III. Oran's Standing

BAS next challenges Oran's standing. It argues that the SAC fails to allege either that Oran owned shares in the Funds at times relevant to the SAC, or that someone who did expressly assigned its claims to Oran.

Plaintiffs must plead facts that, if true, would establish standing. In addition, while causes of action are freely assignable in New York, the New York courts have held that "in the absence of an explicit assignment of a cause of action based on fraud, `only the . . . assignor may rescind or sue for damages for fraud and deceit'" because where "the representations were made to" the assignor, he or she "alone had the right to rely upon them."

E.g., Bluebird Partners, L.P. v. First Fidelity Bank, N.A. New Jersey, 85 F.3d 970, 973 (2d Cir. 1996) (citing FW/PBS, Inc. v. City of Dallas, 493 U.S. 215, 231 (1990)).

N.Y. GEN. OBLIG. LAW § 13-101.

Banque Arabe et Internationale D'Investissement v. Maryland Nat. Bank, 57 F.3d 146, 151 (2d Cir. 1995) (quoting Nearpark Realty Corp. v. City Invest. Co., 112 N.Y.S.2d 816, 817 (Sup.Ct. N.Y. Co. 1952) (citing Fox v. Hirschfeld, 157 A.D. 364, 142 N.Y.S. 261 (1st Dep't 1913))); accord In re Nucorp Energy Secs. Litig., 772 F.2d 1486, 1493 (9th Cir. 1985) (applying New York law and citing Licht v. Donaldson, Lufkin Jenrette Secs. Corp., No. 24560/82, slip op. (Sup.Ct. N.Y. Co. Sept. 1 1983), aff'd mem., 100 A.D.2d 987, 474 N.Y.S.2d 1004, appeal denied, 63 N.Y.2d 608, 472 N.E.2d 1044 (1984)); Lowry v. Baltimore and Ohio R. Co., 629 F. Supp. 532, 534 (W.D. Pa. 1986) (applying New York law).
Plaintiffs contend that this rule is not applicable here because Bluebird Partners, L.P. v. First Fidelity Bank, N.A., 97 N.Y.2d 456, 741 N.Y.S.2d 181 (2002), held that "the buyer of a bond receives exactly the same `claims or demands' as the seller held before the transfer." Id. at 461, 741 N.Y.S.2d at 184. But Bluebird Partners is inapposite. That case applied General Obligations Law § 13-107, which provides that "[u]nless expressly reserved in writing, a transfer of any bond shall vest in the transferee all claims or demands" against (a) the bond obligor, (b) the indenture trustee or depository, or (c) the guarantor of the obligation. N.Y. GEN. OBLIG. LAW § 13-107. This case concerns interests in hedge funds, not bonds. Accordingly, § 13-107 has no applicability here.
Furthermore, while the Uniform Commercial Code provides that the purchaser of a security "acquires all rights in the security that the transferor had or had power to transfer," N.Y. U.C.C. § 8-302(a), the term "rights in the security" does not mean "all rights related to the security or accrued while possessing the security." Consol. Edison, Inc. v. Northeast Utils., 318 F. Supp. 2d 181, 188 (S.D.N.Y. 2004) (rejecting argument that N.Y. U.C.C. § 8-302(a) provides for automatic transfer of accrued claims), rev'd on other grounds, 426 F.3d 524 (2d Cir. 2005). Section 8-302(a) thus primarily concerns issues of title, such as defenses against enforcement of ownership rights. Id. at 191. It does not provide for the automatic transfer of fraud claims against third parties. See id. at 192-93 ("[U]pon the transfer of stock, the transferee receives rights in the security vis-aacute;-vis the issuer and rights vis-aacute;-vis other potential holders, including, for example, good title and bona fide purchaser status. Nothing in the text of § 8-302(a), in its history or commentary, or in other provisions of the U.C.C. supports [the] proposition that "rights in the security" include contract rights against third parties or that § 8-302(a) codifies a rule for the automatic transfer of such rights to subsequent purchasers of the stock.").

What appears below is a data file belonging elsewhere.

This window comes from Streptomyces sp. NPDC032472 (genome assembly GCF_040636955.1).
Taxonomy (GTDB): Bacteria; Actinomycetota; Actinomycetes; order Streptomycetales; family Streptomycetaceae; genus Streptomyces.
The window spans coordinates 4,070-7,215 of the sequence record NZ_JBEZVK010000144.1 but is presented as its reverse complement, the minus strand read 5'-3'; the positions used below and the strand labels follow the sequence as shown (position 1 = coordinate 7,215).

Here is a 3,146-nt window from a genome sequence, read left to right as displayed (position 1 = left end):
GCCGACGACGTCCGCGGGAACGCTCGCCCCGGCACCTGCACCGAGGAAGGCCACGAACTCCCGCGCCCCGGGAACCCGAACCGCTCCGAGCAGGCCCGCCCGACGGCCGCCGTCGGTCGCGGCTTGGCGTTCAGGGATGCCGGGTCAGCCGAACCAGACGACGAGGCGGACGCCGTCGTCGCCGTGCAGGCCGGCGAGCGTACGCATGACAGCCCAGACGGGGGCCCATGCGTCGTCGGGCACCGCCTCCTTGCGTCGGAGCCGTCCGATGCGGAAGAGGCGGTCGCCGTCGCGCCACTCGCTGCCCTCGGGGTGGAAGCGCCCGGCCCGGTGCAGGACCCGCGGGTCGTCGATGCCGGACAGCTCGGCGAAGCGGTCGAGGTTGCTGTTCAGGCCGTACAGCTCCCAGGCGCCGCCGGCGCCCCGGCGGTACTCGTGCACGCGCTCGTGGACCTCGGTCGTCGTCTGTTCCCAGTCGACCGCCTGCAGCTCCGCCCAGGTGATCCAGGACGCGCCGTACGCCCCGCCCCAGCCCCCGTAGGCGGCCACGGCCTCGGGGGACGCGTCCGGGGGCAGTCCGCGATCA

The SAC alleges that TEB Turkish Premier Fund, Ltd. ("TEB") invested in Bristol in 2001 and sold a portion of its shares in 2004 to a third party, which plaintiffs identify in their memorandum as Deutsche Bank AG, London ("Deutsche Bank"). Deutsche Bank in turn transferred the shares to Oran in December 2005. The SAC does not allege either that TEB expressly assigned its claims to Deutsche Bank or, if it did, that Deutsche Bank expressly assigned those claims to Oran. It therefore does not adequately plead Oran's standing.

Cpt. ¶ 14(oo).

Plaintiffs urge the Court to consider the purchase agreements between TEB and Deutsche Bank, Faurot Aff. (docket item 152) Ex. A, and Deutsche Bank and Oran, id. Ex. C, each of which, they argue, expressly assigned claims. Even if the Court were to rely on these documents — and it is not clear that it could do so, as they neither were attached to the SAC, incorporated by reference, nor relied upon by Oran in making its claims, see Chambers v. Time Warner, Inc., 282 F.3d 147, 152-53 (2d Cir. 2002) — the result would be the same. Plaintiffs argue that §§ 1.01, 6.01, and 6.04 of the TEB-Deutsche Bank agreement demonstrate TEB's intent to assign its claims. But plaintiffs misread the language. Section 1.01 provided that TEB would transfer its shares in Bristol free of any encumbrances. Section 6.01 required each party to use reasonable efforts to effectuate the agreement. And Section 6.04 required TEB to cause Bristol to execute all documents necessary to consummate the transfer of shares and evidence Deutsche Bank's ownership. See Faurot Aff. Ex. A, §§ 1.01, 6.01, 6.04. None of these clauses expressly provided for assignment of claims.
Notably, the purchase agreement between Deutsche Bank and Oran did provide expressly for assignment. See id., Ex. C, § 1.02. But this does not help plaintiffs. If TEB did not assign its claims to Deutsche Bank, Deutsche Bank had no claims to assign Oran.

IV. Punitive Damages